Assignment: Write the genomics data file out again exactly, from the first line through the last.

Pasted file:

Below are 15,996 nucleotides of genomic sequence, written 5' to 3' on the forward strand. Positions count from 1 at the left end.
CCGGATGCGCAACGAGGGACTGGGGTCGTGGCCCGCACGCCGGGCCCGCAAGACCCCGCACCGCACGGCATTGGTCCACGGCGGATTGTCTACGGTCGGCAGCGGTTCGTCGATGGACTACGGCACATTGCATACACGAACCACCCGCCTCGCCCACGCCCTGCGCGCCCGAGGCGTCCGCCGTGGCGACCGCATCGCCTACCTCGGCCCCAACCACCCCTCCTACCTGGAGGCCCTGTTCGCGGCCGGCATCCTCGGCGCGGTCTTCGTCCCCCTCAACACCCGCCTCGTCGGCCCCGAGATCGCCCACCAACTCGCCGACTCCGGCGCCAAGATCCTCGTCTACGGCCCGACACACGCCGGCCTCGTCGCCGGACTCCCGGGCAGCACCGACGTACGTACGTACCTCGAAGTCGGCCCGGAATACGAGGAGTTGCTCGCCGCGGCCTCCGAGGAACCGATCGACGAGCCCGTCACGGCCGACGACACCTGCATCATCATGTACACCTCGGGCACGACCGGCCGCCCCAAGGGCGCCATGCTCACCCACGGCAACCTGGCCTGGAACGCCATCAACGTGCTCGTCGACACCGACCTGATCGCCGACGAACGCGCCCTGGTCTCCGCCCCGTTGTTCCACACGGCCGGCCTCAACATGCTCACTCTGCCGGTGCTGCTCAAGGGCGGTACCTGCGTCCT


Below are 15,996 nucleotides of genomic sequence, written 5' to 3' on the forward strand. Positions count from 1 at the left end.
CCGGATGCGCAACGAGGGACTGGGGTCGTGGCCCGCACGCCGGGCCCGCAAGACCCCGCACCGCACGGCATTGGTCCACGGCGGATTGTCTACGGTCGGCAGCGGTTCGTCGATGGACTACGGCACATTGCATACACGAACCACCCGCCTCGCCCACGCCCTGCGCGCCCGAGGCGTCCGCCGTGGCGACCGCATCGCCTACCTCGGCCCCAACCACCCCTCCTACCTGGAGGCCCTGTTCGCGGCCGGCATCCTCGGCGCGGTCTTCGTCCCCCTCAACACCCGCCTCGTCGGCCCCGAGATCGCCCACCAACTCGCCGACTCCGGCGCCAAGATCCTCGTCTACGGCCCGACACACGCCGGCCTCGTCGCCGGACTCCCGGGCAGCACCGACGTACGTACGTACCTCGAAGTCGGCCCGGAATACGAGGAGTTGCTCGCCGCGGCCTCCGAGGAACCGATCGACGAGCCCGTCACGGCCGACGACACCTGCATCATCATGTACACCTCGGGCACGACCGGCCGCCCCAAGGGCGCCATGCTCACCCACGGCAACCTGGCCTGGAACGCCATCAACGTGCTCGTCGACACCGACCTGATCGCCGACGAACGCGCCCTGGTCTCCGCCCCGTTGTTCCACACGGCCGGCCTCAACATGCTCACTCTGCCGGTGCTGCTCAAGGGCGGTACCTGCGTCCT